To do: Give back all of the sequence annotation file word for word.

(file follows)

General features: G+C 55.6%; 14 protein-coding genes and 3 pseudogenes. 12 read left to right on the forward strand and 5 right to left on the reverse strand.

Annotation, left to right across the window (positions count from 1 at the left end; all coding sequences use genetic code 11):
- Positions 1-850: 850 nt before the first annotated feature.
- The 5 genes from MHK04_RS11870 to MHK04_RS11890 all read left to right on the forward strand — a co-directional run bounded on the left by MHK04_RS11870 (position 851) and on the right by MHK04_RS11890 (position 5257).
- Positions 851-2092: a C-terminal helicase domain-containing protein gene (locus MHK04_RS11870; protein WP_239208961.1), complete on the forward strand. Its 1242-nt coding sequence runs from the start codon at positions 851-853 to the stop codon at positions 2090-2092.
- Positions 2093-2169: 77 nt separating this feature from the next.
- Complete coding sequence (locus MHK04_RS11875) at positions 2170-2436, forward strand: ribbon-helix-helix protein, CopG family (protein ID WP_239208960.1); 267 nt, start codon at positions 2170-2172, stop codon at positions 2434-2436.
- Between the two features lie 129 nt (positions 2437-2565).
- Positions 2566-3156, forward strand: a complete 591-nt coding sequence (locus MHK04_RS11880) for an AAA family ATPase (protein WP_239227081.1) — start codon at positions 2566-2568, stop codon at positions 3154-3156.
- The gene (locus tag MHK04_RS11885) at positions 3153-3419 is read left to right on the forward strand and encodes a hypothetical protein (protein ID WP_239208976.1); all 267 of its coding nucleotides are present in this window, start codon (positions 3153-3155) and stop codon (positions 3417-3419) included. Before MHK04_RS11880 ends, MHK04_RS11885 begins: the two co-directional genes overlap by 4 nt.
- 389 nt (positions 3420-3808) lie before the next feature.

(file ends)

General features: G+C 55.6%; 14 protein-coding genes and 3 pseudogenes. 12 read left to right on the forward strand and 5 right to left on the reverse strand.

Annotation, left to right across the window (positions count from 1 at the left end; all coding sequences use genetic code 11):
- Positions 1-850: 850 nt before the first annotated feature.
- The 5 genes from MHK04_RS11870 to MHK04_RS11890 all read left to right on the forward strand — a co-directional run bounded on the left by MHK04_RS11870 (position 851) and on the right by MHK04_RS11890 (position 5257).
- Positions 851-2092: a C-terminal helicase domain-containing protein gene (locus MHK04_RS11870; protein WP_239208961.1), complete on the forward strand. Its 1242-nt coding sequence runs from the start codon at positions 851-853 to the stop codon at positions 2090-2092.
- Positions 2093-2169: 77 nt separating this feature from the next.
- Complete coding sequence (locus MHK04_RS11875) at positions 2170-2436, forward strand: ribbon-helix-helix protein, CopG family (protein ID WP_239208960.1); 267 nt, start codon at positions 2170-2172, stop codon at positions 2434-2436.
- Between the two features lie 129 nt (positions 2437-2565).
- Positions 2566-3156, forward strand: a complete 591-nt coding sequence (locus MHK04_RS11880) for an AAA family ATPase (protein WP_239227081.1) — start codon at positions 2566-2568, stop codon at positions 3154-3156.
- The gene (locus tag MHK04_RS11885) at positions 3153-3419 is read left to right on the forward strand and encodes a hypothetical protein (protein ID WP_239208976.1); all 267 of its coding nucleotides are present in this window, start codon (positions 3153-3155) and stop codon (positions 3417-3419) included. Before MHK04_RS11880 ends, MHK04_RS11885 begins: the two co-directional genes overlap by 4 nt.
- 389 nt (positions 3420-3808) lie before the next feature.